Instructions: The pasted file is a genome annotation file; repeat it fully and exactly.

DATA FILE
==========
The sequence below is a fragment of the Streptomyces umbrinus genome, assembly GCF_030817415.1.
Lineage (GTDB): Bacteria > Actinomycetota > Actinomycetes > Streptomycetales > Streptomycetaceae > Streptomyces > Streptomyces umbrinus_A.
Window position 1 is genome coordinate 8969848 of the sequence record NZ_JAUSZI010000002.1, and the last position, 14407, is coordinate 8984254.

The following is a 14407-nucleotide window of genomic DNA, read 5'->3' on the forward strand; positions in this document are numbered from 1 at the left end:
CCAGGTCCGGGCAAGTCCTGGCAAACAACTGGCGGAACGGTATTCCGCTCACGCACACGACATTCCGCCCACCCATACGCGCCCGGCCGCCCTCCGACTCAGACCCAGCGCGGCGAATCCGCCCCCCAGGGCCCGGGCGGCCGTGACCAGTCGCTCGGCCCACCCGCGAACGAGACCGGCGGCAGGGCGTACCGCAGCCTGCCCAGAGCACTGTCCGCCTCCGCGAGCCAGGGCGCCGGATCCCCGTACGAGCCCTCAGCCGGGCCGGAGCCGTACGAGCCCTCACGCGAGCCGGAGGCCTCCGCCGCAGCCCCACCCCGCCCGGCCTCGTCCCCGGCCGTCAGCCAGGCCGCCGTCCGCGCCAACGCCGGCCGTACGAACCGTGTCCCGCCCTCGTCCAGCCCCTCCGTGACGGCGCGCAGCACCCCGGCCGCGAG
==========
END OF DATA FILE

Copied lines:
The sequence below is a fragment of the Streptomyces umbrinus genome, assembly GCF_030817415.1.
Lineage (GTDB): Bacteria > Actinomycetota > Actinomycetes > Streptomycetales > Streptomycetaceae > Streptomyces > Streptomyces umbrinus_A.
Window position 1 is genome coordinate 8969848 of the sequence record NZ_JAUSZI010000002.1, and the last position, 14407, is coordinate 8984254.

The following is a 14407-nucleotide window of genomic DNA, read 5'->3' on the forward strand; positions in this document are numbered from 1 at the left end:
CCAGGTCCGGGCAAGTCCTGGCAAACAACTGGCGGAACGGTATTCCGCTCACGCACACGACATTCCGCCCACCCATACGCGCCCGGCCGCCCTCCGACTCAGACCCAGCGCGGCGAATCCGCCCCCCAGGGCCCGGGCGGCCGTGACCAGTCGCTCGGCCCACCCGCGAACGAGACCGGCGGCAGGGCGTACCGCAGCCTGCCCAGAGCACTGTCCGCCTCCGCGAGCCAGGGCGCCGGATCCCCGTACGAGCCCTCAGCCGGGCCGGAGCCGTACGAGCCCTCACGCGAGCCGGAGGCCTCCGCCGCAGCCCCACCCCGCCCGGCCTCGTCCCCGGCCGTCAGCCAGGCCGCCGTCCGCGCCAACGCCGGCCGTACGAACCGTGTCCCGCCCTCGTCCAGCCCCTCCGTGACGGCGCGCAGCACCCCGGCCGCGAG